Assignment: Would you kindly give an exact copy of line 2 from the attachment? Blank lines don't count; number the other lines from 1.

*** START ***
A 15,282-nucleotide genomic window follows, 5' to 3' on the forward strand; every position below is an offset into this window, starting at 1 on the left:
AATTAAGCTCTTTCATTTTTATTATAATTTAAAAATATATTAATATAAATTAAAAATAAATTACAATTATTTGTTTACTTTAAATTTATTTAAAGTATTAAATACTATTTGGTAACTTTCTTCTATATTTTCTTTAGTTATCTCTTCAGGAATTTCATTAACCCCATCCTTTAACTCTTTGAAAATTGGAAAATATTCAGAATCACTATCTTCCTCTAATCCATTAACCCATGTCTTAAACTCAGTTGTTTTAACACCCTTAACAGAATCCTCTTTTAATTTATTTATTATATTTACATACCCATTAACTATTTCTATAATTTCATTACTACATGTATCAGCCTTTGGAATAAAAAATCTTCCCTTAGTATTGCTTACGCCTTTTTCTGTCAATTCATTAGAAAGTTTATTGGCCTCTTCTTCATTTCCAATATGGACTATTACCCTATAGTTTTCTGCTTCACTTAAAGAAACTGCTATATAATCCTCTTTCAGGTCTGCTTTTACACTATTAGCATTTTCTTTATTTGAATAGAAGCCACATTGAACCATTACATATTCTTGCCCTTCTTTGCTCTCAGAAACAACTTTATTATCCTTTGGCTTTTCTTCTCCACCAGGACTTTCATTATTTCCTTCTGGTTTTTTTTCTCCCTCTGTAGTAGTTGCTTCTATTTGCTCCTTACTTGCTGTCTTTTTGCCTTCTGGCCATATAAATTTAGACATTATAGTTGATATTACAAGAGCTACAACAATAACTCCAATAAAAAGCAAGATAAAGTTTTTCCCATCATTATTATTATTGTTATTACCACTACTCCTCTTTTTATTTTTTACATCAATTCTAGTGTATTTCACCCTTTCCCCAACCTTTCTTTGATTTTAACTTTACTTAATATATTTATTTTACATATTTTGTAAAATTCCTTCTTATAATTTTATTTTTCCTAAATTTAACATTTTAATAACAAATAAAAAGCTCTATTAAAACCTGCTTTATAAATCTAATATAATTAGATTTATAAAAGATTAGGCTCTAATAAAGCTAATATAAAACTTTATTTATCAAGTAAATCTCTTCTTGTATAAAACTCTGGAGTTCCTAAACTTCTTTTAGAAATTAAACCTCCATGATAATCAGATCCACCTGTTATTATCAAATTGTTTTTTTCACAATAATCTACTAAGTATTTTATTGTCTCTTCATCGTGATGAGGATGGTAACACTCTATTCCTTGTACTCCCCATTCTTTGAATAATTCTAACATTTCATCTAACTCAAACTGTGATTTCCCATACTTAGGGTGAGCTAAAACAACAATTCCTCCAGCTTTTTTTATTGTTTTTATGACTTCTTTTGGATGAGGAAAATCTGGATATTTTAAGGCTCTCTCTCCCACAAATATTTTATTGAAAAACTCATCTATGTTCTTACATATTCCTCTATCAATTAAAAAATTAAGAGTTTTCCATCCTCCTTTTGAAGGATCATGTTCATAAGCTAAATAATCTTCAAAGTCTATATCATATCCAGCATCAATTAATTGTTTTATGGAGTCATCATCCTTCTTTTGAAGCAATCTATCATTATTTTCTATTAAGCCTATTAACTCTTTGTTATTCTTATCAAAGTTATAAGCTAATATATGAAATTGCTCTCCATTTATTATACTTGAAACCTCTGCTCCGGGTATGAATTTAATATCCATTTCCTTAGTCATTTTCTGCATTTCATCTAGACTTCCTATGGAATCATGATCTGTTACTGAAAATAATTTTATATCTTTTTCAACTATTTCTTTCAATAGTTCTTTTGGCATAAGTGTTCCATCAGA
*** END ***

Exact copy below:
AATTAAGCTCTTTCATTTTTATTATAATTTAAAAATATATTAATATAAATTAAAAATAAATTACAATTATTTGTTTACTTTAAATTTATTTAAAGTATTAAATACTATTTGGTAACTTTCTTCTATATTTTCTTTAGTTATCTCTTCAGGAATTTCATTAACCCCATCCTTTAACTCTTTGAAAATTGGAAAATATTCAGAATCACTATCTTCCTCTAATCCATTAACCCATGTCTTAAACTCAGTTGTTTTAACACCCTTAACAGAATCCTCTTTTAATTTATTTATTATATTTACATACCCATTAACTATTTCTATAATTTCATTACTACATGTATCAGCCTTTGGAATAAAAAATCTTCCCTTAGTATTGCTTACGCCTTTTTCTGTCAATTCATTAGAAAGTTTATTGGCCTCTTCTTCATTTCCAATATGGACTATTACCCTATAGTTTTCTGCTTCACTTAAAGAAACTGCTATATAATCCTCTTTCAGGTCTGCTTTTACACTATTAGCATTTTCTTTATTTGAATAGAAGCCACATTGAACCATTACATATTCTTGCCCTTCTTTGCTCTCAGAAACAACTTTATTATCCTTTGGCTTTTCTTCTCCACCAGGACTTTCATTATTTCCTTCTGGTTTTTTTTCTCCCTCTGTAGTAGTTGCTTCTATTTGCTCCTTACTTGCTGTCTTTTTGCCTTCTGGCCATATAAATTTAGACATTATAGTTGATATTACAAGAGCTACAACAATAACTCCAATAAAAAGCAAGATAAAGTTTTTCCCATCATTATTATTATTGTTATTACCACTACTCCTCTTTTTATTTTTTACATCAATTCTAGTGTATTTCACCCTTTCCCCAACCTTTCTTTGATTTTAACTTTACTTAATATATTTATTTTACATATTTTGTAAAATTCCTTCTTATAATTTTATTTTTCCTAAATTTAACATTTTAATAACAAATAAAAAGCTCTATTAAAACCTGCTTTATAAATCTAATATAATTAGATTTATAAAAGATTAGGCTCTAATAAAGCTAATATAAAACTTTATTTATCAAGTAAATCTCTTCTTGTATAAAACTCTGGAGTTCCTAAACTTCTTTTAGAAATTAAACCTCCATGATAATCAGATCCACCTGTTATTATCAAATTGTTTTTTTCACAATAATCTACTAAGTATTTTATTGTCTCTTCATCGTGATGAGGATGGTAACACTCTATTCCTTGTACTCCCCATTCTTTGAATAATTCTAACATTTCATCTAACTCAAACTGTGATTTCCCATACTTAGGGTGAGCTAAAACAACAATTCCTCCAGCTTTTTTTATTGTTTTTATGACTTCTTTTGGATGAGGAAAATCTGGATATTTTAAGGCTCTCTCTCCCACAAATATTTTATTGAAAAACTCATCTATGTTCTTACATATTCCTCTATCAATTAAAAAATTAAGAGTTTTCCATCCTCCTTTTGAAGGATCATGTTCATAAGCTAAATAATCTTCAAAGTCTATATCATATCCAGCATCAATTAATTGTTTTATGGAGTCATCATCCTTCTTTTGAAGCAATCTATCATTATTTTCTATTAAGCCTATTAACTCTTTGTTATTCTTATCAAAGTTATAAGCTAATATATGAAATTGCTCTCCATTTATTATACTTGAAACCTCTGCTCCGGGTATGAATTTAATATCCATTTCCTTAGTCATTTTCTGCATTTCATCTAGACTTCCTATGGAATCATGATCTGTTACTGAAAATAATTTTATATCTTTTTCAACTATTTCTTTCAATAGTTCTTTTGGCATAAGTGTTCCATCAGA